Black America Loses Gamble In Electing First Black President

Posted in Barack Obama, Black America, Black Interests, Black Men, Politics with tags , , , on February 13, 2010 by Gary Johnson

By Phillip Jackson

In 2008, black America placed most of its political capital, spiritual energy and financial resources into electing the first black president of the United States. Black community leaders – political, spiritual and media – led us to believe that electing a first black president was a natural extension of the civil rights movement.

They were wrong. In fact, electing the first black president might well have ended the civil rights movement. Black America mistakenly traded the future of its young black men for a black president.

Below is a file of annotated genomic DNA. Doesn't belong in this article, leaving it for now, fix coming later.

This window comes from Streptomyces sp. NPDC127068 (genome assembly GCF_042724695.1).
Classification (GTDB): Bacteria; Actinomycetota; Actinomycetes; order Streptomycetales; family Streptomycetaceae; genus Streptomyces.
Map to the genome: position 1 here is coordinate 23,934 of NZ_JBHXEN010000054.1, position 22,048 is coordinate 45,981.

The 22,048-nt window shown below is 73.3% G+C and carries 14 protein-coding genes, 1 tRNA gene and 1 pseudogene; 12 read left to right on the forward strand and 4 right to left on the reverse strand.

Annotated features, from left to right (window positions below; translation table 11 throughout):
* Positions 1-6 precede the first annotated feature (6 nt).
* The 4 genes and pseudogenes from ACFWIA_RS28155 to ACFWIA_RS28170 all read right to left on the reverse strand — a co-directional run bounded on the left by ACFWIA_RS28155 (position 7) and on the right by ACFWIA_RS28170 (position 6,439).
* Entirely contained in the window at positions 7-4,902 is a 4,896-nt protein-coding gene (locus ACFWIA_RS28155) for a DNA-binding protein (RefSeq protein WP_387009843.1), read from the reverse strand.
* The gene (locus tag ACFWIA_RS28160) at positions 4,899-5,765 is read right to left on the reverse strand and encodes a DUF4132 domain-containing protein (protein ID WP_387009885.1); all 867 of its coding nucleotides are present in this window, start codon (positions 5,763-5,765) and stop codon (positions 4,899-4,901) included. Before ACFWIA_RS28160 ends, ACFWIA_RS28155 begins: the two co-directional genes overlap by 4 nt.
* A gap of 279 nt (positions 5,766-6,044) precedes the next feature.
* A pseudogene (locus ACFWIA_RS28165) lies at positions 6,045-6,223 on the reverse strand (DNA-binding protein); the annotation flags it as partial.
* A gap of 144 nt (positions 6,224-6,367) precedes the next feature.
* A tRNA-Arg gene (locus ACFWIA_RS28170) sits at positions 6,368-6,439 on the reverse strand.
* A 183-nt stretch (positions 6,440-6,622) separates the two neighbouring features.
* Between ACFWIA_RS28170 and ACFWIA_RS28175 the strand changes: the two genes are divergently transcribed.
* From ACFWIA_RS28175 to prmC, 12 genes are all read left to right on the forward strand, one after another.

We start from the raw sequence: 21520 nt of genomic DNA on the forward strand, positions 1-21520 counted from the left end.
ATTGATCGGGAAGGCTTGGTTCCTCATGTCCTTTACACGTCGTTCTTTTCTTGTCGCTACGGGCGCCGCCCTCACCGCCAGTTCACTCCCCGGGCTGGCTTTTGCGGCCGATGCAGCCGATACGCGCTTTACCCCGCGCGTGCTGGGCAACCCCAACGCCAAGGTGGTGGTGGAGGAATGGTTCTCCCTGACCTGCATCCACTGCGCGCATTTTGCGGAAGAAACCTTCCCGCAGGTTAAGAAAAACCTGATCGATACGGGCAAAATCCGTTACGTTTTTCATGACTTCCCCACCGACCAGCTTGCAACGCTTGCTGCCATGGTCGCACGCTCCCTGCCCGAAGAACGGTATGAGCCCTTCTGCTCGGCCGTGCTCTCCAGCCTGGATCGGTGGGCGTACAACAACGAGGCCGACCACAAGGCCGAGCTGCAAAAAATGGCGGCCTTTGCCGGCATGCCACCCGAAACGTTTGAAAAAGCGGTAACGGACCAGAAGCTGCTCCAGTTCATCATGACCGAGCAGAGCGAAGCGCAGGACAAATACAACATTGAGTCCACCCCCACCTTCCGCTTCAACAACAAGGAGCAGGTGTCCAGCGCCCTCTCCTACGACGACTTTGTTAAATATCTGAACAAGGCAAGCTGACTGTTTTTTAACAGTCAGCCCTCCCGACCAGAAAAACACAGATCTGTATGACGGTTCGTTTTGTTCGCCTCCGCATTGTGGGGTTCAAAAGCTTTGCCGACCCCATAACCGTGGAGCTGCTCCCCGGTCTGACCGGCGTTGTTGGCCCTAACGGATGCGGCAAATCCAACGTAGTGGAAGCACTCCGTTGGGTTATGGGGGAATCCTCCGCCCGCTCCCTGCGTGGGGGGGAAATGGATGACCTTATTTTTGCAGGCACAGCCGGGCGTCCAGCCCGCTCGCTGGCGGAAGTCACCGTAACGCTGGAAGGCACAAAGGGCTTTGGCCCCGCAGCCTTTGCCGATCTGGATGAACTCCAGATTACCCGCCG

Young black men in America are beyond living in a “state of emergency.” Many of them range from “barely surviving” to “no longer existing.” This tragedy can be seen in prisons and jails across America, where black men make up 50% to 80% of prison and jail populations although we are less than 7% of the total U.S. population.

Despair also can be seen in our families, where more than 70% of our children are born into single, female-headed households, and in colleges and universities, where black male populations on many major college campuses total a mere 1% to 3%.

Granted, these were all problems before the first black president took office; however, the bottom line is that this president has not committed himself in any way to directly address these issues.